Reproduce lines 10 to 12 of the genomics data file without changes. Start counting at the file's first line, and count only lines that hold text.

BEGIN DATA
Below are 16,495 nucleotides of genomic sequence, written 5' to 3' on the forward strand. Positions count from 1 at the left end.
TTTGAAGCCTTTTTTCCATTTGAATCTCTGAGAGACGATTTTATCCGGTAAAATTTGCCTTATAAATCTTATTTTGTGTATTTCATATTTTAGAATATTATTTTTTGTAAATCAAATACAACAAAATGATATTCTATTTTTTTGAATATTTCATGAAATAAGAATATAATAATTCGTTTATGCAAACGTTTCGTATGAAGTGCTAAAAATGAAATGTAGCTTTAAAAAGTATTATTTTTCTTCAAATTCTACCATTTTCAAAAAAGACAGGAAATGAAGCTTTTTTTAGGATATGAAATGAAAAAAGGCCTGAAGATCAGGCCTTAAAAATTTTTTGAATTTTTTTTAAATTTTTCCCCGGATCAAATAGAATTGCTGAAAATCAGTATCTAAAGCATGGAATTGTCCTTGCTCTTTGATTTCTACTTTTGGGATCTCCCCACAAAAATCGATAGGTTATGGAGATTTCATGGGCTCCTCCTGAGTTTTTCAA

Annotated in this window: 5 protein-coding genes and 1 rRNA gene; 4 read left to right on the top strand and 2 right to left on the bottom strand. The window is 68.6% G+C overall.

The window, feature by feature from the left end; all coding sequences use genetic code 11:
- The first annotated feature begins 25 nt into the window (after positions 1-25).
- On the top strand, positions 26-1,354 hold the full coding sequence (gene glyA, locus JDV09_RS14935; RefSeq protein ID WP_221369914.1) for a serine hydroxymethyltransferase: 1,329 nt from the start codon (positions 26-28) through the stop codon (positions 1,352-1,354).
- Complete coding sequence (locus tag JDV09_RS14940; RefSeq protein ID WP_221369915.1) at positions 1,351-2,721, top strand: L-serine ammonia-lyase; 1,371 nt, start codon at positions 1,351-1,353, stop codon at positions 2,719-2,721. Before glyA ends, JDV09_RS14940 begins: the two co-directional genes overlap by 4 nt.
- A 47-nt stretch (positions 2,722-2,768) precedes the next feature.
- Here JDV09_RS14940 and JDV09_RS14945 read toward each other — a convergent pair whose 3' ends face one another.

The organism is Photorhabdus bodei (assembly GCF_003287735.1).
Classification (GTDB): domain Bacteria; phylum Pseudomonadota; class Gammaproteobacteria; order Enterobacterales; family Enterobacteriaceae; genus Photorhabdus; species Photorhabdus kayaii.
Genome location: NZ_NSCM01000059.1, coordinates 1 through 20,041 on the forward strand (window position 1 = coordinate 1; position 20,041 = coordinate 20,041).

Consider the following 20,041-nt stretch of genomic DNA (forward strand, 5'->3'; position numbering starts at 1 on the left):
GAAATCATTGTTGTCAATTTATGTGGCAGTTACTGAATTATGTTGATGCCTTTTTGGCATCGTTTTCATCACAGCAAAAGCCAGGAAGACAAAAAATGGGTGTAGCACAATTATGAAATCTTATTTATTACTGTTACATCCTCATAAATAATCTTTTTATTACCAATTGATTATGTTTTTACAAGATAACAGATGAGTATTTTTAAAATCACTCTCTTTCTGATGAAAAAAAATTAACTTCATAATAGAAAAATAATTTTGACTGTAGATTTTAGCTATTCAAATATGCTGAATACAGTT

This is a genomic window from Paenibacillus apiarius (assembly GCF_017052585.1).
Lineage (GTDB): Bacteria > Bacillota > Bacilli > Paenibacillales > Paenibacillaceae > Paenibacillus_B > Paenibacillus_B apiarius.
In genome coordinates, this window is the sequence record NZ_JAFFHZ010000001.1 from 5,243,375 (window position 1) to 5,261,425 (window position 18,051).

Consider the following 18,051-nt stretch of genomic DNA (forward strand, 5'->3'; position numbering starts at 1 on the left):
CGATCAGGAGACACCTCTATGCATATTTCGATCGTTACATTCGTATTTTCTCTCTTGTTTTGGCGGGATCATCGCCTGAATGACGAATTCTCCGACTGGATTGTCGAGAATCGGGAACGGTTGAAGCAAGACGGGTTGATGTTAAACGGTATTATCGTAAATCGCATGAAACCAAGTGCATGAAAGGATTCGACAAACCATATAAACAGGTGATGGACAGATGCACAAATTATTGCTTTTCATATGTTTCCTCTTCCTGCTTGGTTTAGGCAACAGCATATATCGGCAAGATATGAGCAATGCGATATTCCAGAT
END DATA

The organism is Photorhabdus bodei (assembly GCF_003287735.1).
Classification (GTDB): domain Bacteria; phylum Pseudomonadota; class Gammaproteobacteria; order Enterobacterales; family Enterobacteriaceae; genus Photorhabdus; species Photorhabdus kayaii.
Genome location: NZ_NSCM01000059.1, coordinates 1 through 20,041 on the forward strand (window position 1 = coordinate 1; position 20,041 = coordinate 20,041).